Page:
Northern Rhodesia and Southern Rhodesia: The Controversial History and Legacy of the British Colonies in the 20th Century
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*Includes a bibliography for further reading
The modern history of Africa was, until very recently, written on behalf of the indigenous races by the white man, who had forcefully entered the continent during a particularly hubristic and dynamic phase of European history. In 1884, Prince Otto von Bismark, the German chancellor, brought the plenipotentiaries of all major powers of Europe together, to deal with Africa’s colonization in such a manner as to avoid provocation of war. This event-known as the Berlin Conference of 1884-1885-galvanized a phenomenon that came to be known as the Scramble for Africa. The conference established two fundamental rules for European seizure of Africa. The first of these was that no recognition of annexation would granted without evidence of a practical occupation, and the second, that a practical occupation would be deemed unlawful without a formal appeal for protection made on behalf of a territory by its leader, a plea that must be committed to paper in the form of a legal treaty.
This began a rush, spearheaded mainly by European commercial interests in the form of Chartered Companies, to penetrate the African interior and woo its leadership with guns, trinkets and alcohol, and having thus obtained their marks or seals upon spurious treaties, begin establishing boundaries of future European African colonies. The ease with which this was achieved was due to the fact that, at that point, traditional African leadership was disunited, and the people had just staggered back from centuries of concussion inflicted by the slave trade. Thus, to usurp authority, to intimidate an already broken society, and to play one leader against the other was a diplomatic task so childishly simple, the matter was wrapped up, for the most part, in less than a decade.
There were some exceptions to this, however, the most notable of which was perhaps the Zulu Nation, a centralized monarchy of enormous military prowess that required a British colonial war, the storied Anglo-Zulu War of 1879, to affect pacification. Another was the amaNdebele, an offshoot of the Zulu, established as early as the 1830s in the southeastern quarter of what would become Rhodesia, and later still Zimbabwe, in the future. Both were powerful, centralized monarchies, fortified by an organized and aggressive professional army, subdivided into regiments, and owing fanatical loyalty to the crown. The Zulu were not dealt with by treaty, and their history is perhaps the subject of another episode of this series, but the amaNdebele were, and early European treaty and concession gatherers were required to tread with great caution as they entered their lands. It would be a long time before the inevitable course of history forced the amaNdebele to submit to European domination. Although treaties and British gunboat diplomacy played a role, it was ultimately war, conquest, and defeat in battle that brought the amaNdebele to heel.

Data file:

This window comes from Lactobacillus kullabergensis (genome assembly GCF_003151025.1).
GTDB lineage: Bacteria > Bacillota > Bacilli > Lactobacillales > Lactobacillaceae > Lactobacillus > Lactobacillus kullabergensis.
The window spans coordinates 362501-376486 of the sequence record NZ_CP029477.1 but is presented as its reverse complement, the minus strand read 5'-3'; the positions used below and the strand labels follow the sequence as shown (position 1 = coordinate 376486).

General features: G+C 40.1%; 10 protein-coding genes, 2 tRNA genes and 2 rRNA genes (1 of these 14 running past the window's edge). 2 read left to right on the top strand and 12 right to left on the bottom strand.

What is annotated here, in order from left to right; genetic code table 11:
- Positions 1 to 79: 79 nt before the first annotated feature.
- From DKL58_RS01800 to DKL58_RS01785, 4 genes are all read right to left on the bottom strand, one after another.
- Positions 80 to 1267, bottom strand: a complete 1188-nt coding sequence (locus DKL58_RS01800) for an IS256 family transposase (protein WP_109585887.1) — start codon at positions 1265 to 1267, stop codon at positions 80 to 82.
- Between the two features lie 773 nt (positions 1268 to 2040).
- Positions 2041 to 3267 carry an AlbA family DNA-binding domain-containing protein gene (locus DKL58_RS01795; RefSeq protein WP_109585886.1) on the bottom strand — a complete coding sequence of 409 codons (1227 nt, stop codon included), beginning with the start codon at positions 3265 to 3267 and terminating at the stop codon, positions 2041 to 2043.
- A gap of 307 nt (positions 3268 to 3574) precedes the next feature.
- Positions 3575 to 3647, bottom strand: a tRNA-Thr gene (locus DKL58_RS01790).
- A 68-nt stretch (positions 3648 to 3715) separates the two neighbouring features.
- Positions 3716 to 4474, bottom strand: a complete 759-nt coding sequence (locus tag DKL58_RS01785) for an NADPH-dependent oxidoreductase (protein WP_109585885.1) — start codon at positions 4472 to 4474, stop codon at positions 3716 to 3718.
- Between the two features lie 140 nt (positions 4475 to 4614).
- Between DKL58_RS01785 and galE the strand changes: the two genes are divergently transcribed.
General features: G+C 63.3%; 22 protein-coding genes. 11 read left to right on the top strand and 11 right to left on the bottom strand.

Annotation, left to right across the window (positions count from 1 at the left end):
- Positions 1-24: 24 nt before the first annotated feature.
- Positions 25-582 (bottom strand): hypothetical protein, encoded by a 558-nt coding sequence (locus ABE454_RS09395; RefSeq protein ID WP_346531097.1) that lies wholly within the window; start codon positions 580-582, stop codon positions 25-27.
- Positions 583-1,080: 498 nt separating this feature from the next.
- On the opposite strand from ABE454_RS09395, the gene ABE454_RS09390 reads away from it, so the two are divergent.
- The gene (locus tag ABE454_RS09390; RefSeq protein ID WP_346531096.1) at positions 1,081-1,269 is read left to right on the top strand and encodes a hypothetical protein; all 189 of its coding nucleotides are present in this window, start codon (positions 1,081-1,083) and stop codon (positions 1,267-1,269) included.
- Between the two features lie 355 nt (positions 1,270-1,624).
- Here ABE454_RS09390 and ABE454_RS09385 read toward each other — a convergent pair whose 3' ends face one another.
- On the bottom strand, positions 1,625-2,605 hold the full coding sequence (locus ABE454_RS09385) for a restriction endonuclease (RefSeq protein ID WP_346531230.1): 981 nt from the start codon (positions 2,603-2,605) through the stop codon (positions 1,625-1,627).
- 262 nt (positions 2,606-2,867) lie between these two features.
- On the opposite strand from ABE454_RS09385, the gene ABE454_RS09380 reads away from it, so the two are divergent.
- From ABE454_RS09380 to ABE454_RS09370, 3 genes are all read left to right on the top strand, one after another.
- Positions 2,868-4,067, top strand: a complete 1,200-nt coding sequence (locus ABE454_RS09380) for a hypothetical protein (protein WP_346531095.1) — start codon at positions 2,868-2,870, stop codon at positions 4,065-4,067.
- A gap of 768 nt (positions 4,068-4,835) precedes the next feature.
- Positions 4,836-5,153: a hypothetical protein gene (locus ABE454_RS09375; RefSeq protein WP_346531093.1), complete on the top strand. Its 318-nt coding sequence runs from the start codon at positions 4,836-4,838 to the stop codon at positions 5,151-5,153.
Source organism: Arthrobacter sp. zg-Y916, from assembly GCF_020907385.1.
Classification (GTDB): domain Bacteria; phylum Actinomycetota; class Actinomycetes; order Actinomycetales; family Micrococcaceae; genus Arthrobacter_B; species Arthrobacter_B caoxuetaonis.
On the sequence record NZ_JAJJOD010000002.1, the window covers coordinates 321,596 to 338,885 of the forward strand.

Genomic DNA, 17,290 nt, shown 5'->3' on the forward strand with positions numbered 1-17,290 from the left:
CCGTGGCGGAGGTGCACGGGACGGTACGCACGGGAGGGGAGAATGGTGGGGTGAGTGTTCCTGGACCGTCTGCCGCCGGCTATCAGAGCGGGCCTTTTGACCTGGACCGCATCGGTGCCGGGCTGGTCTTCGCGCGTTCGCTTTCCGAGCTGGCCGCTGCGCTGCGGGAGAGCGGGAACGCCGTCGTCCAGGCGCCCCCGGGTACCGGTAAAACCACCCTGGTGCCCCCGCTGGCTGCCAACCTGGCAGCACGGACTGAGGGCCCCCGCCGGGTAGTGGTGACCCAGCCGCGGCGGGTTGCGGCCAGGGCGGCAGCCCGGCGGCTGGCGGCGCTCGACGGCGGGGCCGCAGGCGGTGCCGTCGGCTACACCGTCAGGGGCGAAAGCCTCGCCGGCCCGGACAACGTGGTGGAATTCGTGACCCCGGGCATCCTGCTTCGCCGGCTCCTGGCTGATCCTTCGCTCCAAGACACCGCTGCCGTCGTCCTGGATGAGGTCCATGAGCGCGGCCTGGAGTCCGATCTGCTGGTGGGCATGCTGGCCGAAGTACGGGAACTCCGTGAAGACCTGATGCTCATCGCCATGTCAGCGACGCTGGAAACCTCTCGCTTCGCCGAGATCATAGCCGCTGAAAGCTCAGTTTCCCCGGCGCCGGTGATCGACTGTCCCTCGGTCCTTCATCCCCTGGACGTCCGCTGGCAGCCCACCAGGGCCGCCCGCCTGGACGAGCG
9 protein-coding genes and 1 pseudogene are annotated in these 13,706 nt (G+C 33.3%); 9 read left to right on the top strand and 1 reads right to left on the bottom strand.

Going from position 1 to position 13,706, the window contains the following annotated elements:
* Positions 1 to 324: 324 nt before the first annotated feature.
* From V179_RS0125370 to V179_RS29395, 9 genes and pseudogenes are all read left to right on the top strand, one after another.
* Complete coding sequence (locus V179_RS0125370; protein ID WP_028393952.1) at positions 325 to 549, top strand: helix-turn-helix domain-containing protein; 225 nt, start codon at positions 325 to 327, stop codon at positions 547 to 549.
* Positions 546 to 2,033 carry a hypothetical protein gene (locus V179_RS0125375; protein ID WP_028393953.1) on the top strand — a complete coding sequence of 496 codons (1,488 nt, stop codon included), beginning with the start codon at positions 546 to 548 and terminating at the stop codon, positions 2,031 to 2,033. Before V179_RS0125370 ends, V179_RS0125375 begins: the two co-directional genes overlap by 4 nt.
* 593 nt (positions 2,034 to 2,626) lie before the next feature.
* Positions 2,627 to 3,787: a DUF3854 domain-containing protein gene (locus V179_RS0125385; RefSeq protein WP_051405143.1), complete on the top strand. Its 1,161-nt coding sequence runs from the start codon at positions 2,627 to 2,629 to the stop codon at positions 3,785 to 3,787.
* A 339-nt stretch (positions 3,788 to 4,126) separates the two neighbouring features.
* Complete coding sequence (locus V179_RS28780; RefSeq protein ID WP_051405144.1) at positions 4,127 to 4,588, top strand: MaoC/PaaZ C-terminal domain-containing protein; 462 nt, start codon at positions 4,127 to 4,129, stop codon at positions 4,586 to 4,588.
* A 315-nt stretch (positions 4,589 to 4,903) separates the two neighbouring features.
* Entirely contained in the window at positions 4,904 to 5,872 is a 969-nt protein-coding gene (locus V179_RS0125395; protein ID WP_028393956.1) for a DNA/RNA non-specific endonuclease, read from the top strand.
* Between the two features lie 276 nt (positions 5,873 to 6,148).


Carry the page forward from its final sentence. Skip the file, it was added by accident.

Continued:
As various European interests tried to reach economic-based deals with the tribe’s King Lobengula in Matabeleland, others considered how to actually physically seize it. Lobengula and his army may not be capable of deflecting the might of the British Empire, but they certainly retained the potential to fight. Rumors of gold in the land helped lead to Cecil John Rhodes obtaining a royal charter in October 1889 for a private company to exploit the resources. After tricking the amaNdebele with a dubious agreement, members of Rhodes’ company began to establish a fledgling colony, and after the British defeated the amaNdebele and began driving them away from the land during the First Matabele War, the seeds were sown for two colonies to take root. But little did the British know just how politically turbulent those efforts would be, and how much more fighting would have to take place to consolidate their position.
Binding Type: Paperback
Author: Charles River Editors
Publisher: Independently Published
Size: 11.02h x 8.50w x 0.28d
|Dimensions||11.02 × 8.5 × 0.28 in|